When Donald Trump was elected president, rancher John Ladd said smuggling traffic on his ranch immediately dipped, and he slept soundly for the first time in years.
Ladd, 63, a fourth-generation cattle rancher, had voted for Trump and his promise to build a border wall and have Mexico pay for it. But the wall hasn’t been constructed, the respite didn’t last, and Ladd, along with other vocal southern Arizona ranchers, has lost faith in the Border Patrol’s barrier plans.
“If they build a wall and do what they did to us, it isn’t going to work,” Ladd said last week as he drove through the 10½-mile stretch of his ranchland that borders Mexico — roughly from the community of Naco west to the San Pedro River.
All but about half a mile of the border on his ranch is already fenced, a patchwork of varying heights, all erected on his land prior to the Trump administration. To his immediate west, at the foot of the Huachuca Mountains, the fence ends.
The first stretch of new fence planned for construction by the Trump administration is not slated for the Arizona desert but for Texas and is mired in environmental and land disputes. Even if that project moves forward and is expanded to Arizona, Ladd and some other ranchers now doubt it will stop smugglers unless the Border Patrol changes its policies and deploys agents closer to the new barriers.
Ladd’s friend and fellow rancher Jim Chilton still believes in Trump’s wall, but describes the project as three-pronged.
“You need a wall. You need roads. And just as important, you need the Border Patrol at the border,” said Chilton, 79, whose cattle ranch on the border a dozen miles west of Nogales is fenced with only barbed wire and frequented by smugglers, he says.
Chilton was invited to meet the president at the American Farm Bureau Federation convention in New Orleans in January, where Trump acknowledged smuggling traffic on Chilton’s ranch and brought him up to speak.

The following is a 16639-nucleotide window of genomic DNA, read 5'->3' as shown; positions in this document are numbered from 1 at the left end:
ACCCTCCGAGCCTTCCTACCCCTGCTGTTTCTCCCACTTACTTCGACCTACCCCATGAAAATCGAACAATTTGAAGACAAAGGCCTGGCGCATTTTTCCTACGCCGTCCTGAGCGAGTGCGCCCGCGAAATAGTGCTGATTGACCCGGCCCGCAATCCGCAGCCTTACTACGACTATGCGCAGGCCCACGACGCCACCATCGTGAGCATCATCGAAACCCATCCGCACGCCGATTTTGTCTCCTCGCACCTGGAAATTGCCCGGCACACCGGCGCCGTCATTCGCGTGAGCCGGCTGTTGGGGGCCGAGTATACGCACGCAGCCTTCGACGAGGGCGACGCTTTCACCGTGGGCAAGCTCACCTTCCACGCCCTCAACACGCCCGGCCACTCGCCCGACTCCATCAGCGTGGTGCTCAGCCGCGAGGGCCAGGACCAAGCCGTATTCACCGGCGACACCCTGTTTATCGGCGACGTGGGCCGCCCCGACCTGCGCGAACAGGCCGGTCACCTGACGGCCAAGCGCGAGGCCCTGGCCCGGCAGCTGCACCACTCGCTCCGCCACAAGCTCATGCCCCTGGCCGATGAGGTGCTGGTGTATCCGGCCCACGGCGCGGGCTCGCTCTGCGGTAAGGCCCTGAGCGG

“Mr. President,” Chilton said after taking the stage in his Stetson and bolo tie, “we need a wall.”
Chilton didn’t mention the need for Border Patrol agents to monitor traffic along the barrier. He figures once the wall is built, “then we put pressure on the Border Patrol to change their strategy.”
But other ranchers who voted for Trump say his “big, beautiful” wall won’t work without first improving how the Border Patrol monitors existing barriers. They say a trip along Ladd’s property illustrates their concerns.
Fred Davis, 67, a fourth-generation rancher east of Tombstone, about 30 miles from the border, calls the barriers erected on Ladd’s 16,500-acre ranch “the greatest technological boondoggle on the border” and says they show that “it doesn’t matter what you put on the border if you don’t have boots on the ground to monitor it.”
Ladd’s friend Gary Thrasher, a rancher and veterinarian, voted for Trump and supported the wall, but has doubts after what’s happened at Ladd’s ranch.
“It’s sickening to me that that much has been invested in something not well thought out,” said Thrasher, 73.
He pointed to one stretch of fence, a black ribbon winding up a hill and ending at the San Pedro River.
The Border Patrol has spent about $54 million on fencing, cameras, towers, radar and other technology on Ladd’s ranch since 1992, he said. Most of the construction started after the Secure Fence Act of 2006 was passed, and ended in 2017 before Trump took office.
But it’s by no means secure, he and his friends say.
The money “would have been better spent on manpower,” said Ladd, a mustachioed cowboy who chewed tobacco as he drove in his pickup beside a stretch of fence built in 2009.
The fence here is a patchwork of 18-foot-tall steel bollards, 13- and 10-foot mesh fence, waist-high X-shaped Normandy vehicle barriers, and floodgates that sit open during summer monsoons. Ladd says the barriers slow smugglers but don’t stop them, especially in gaps under the fence called draws where cameras can’t spot them.
“They should have an agent here,” he said last week as he stopped near Gringo Draw.
No agents were in sight.
The Border Patrol has stationed an agent near the ranch’s eastern entrance beside the Naco crossing, and another to the west at the San Pedro River. But they keep watch by “sitting on Xs,” as Ladd put it, instead of surveying gaps in the fence.
At one point, a third agent passed slowly in an SUV, on patrol.
“That’s one,” Ladd said wryly.
Most of the fencing on Ladd’s property was built during the Obama administration. Trump sent active-duty U.S. troops to the border, and worked with governors to send National Guard troops, but the guardsmen he’s seen are not armed like they were under President Obama.